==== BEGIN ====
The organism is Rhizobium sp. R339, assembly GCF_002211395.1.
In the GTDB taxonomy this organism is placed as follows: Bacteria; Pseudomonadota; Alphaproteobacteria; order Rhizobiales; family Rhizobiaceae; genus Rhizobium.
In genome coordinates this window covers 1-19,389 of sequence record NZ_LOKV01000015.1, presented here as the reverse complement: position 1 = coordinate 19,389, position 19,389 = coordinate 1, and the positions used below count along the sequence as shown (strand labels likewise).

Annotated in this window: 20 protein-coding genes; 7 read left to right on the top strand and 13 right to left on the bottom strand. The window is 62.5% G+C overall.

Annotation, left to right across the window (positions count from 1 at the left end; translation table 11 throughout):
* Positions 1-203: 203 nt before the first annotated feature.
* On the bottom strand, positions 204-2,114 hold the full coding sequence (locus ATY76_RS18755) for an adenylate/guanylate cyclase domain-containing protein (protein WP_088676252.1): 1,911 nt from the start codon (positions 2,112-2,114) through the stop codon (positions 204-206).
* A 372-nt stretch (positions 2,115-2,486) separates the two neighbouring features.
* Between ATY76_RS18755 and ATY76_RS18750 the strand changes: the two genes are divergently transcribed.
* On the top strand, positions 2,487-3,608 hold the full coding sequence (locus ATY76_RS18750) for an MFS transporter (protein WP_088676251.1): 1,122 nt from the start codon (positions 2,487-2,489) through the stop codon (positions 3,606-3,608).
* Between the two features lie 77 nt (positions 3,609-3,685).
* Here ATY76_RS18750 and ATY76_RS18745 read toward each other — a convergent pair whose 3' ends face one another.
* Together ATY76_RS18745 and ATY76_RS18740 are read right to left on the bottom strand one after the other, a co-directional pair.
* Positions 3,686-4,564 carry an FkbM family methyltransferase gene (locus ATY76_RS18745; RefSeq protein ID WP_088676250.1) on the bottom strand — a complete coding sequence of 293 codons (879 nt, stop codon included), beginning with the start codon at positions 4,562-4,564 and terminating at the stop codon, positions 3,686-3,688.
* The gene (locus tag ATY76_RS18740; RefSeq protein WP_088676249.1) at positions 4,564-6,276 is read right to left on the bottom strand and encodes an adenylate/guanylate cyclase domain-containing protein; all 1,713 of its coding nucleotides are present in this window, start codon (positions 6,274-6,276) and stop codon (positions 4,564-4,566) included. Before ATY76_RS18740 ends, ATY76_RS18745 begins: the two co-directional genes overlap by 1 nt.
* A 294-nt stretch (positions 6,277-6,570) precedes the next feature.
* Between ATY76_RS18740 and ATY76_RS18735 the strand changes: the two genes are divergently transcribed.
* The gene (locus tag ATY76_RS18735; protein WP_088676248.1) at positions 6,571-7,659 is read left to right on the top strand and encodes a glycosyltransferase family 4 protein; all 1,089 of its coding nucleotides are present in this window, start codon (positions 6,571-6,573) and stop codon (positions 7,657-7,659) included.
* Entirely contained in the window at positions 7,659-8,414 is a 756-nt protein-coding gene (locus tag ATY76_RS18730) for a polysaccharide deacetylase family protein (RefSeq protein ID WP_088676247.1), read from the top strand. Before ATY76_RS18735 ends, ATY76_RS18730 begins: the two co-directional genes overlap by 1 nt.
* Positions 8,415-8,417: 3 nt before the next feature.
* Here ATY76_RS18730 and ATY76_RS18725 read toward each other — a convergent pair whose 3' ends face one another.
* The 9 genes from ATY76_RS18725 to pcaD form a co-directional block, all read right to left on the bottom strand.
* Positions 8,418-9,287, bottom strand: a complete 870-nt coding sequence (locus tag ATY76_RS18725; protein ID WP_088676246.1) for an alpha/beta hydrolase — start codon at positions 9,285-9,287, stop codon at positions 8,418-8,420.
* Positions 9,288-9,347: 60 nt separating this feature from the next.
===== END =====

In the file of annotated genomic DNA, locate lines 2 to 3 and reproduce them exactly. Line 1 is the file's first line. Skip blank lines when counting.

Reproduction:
In the GTDB taxonomy this organism is placed as follows: Bacteria; Pseudomonadota; Alphaproteobacteria; order Rhizobiales; family Rhizobiaceae; genus Rhizobium.
In genome coordinates this window covers 1-19,389 of sequence record NZ_LOKV01000015.1, presented here as the reverse complement: position 1 = coordinate 19,389, position 19,389 = coordinate 1, and the positions used below count along the sequence as shown (strand labels likewise).